The current 500-krona note was first issued in 2001. Prior to that there was a 500-krona note with the same motif, but without a foil strip and see-through picture. The older note was first issued in 1989 and became invalid on 1 January 2006. Prior to that there was another 500-krona note with the same motif but with a bluer tone (instead of the current red tone). This note was first issued in 1985 and became invalid on 1 January 1999.
1. Portrait of Karl XI from 1682.
2. The Riksbank's first building on Järntorget in Stockholm.
3. The Riksbank´s motto in very small letters.
4. A foil strip with a hologram (three-dimensional image) showing the
denomination and three crowns.
5. A pattern that, together with the pattern on the reverse of the
note, forms an image showing the denomination of the note
when you hold the banknote up to the light.
6. Drawing of Christopher Polhem, the father of Swedish engineering.
7. Mathematical calculations from one of Polhem's notebooks.
8. Falu copper mine with one of Polhem's ore hauling plants.
9. The gear wheel is from Polhem's industrial plant in Dalarna.
Measurements: 82 x 150 millimetres.
The main motif on the 500-krona note is Karl XI, King of Sweden 1672-1697. The portrait is taken from David Klöcker Ehrenstrahl's painting of 1682 depicting Karl XI at the battle of Lund 1676. The picture on the note is reversed so that the king's face is turned towards the centre of the note. It was during Karl XI's early reign, before he came of age, that what is now known as Sveriges Riksbank was founded, in 1668. Behind the royal portrait you can glimpse the first Riksbank building, which still stands at Järntorget in Stockholm.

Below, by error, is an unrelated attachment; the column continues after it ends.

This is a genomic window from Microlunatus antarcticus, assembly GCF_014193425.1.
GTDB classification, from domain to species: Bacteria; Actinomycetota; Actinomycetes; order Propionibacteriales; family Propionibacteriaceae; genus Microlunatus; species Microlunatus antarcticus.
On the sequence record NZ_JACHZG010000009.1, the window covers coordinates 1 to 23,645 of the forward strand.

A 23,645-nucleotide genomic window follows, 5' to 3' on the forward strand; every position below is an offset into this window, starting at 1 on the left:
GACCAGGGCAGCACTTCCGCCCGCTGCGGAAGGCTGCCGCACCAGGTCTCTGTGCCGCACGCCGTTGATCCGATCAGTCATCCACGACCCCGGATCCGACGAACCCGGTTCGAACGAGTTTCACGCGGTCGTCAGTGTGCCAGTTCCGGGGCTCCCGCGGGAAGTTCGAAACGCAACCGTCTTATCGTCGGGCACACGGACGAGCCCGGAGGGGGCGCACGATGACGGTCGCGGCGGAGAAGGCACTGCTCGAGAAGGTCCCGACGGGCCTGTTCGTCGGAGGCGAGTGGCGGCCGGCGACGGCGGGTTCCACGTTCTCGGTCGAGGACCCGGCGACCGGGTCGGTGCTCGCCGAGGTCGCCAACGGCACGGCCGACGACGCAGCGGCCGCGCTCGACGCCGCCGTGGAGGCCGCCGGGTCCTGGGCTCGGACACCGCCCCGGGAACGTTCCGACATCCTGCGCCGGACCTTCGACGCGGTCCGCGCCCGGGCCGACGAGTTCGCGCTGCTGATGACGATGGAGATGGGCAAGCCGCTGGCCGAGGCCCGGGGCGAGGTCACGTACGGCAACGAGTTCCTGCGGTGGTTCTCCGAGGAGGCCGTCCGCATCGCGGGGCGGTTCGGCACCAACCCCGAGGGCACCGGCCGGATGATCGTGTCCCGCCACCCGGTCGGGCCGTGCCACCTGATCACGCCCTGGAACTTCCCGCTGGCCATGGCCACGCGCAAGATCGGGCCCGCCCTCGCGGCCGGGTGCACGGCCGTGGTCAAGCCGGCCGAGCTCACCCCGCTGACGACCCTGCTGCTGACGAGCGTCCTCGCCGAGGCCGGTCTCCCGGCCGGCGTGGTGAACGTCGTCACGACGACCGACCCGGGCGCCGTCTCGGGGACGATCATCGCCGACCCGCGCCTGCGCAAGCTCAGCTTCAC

There are bands running through the note at different points with a very small text containing the Riksbank's motto
|HINC ROBUR ET SECURITAS (From here comes security and strength) and the text SVERIGES RIKSBANK 500 FEMHUNDRAKRONOR. (Sveriges Riksbank 500 five hundred krona).
The reverse of the note shows a drawing of Christopher Polhem, the father of Swedish engineering. When he submitted his first proposals for technical improvements in Swedish industry in the 1690s, he received Karl XI's whole-hearted support. Karl XI and Christopher Polhem were prominent figures in Sweden's administrative and technological renewal 300 years ago. During 20 years of peace Karl XI put Sweden's finances in order and reformed the government of the kingdom.
Behind the portrait can be seen the large gear wheel from Polhem's industrial plant at Stjärnsund in Dalarna. Within the wheel are some mathematical calculations taken from one of Polhem's notebooks. At the far left of the note is Falu copper mine, with one of Polhem's ore hauling plants.
The idea behind the choice of persons on the banknotes is that they should both represent their own times and have significance for our times.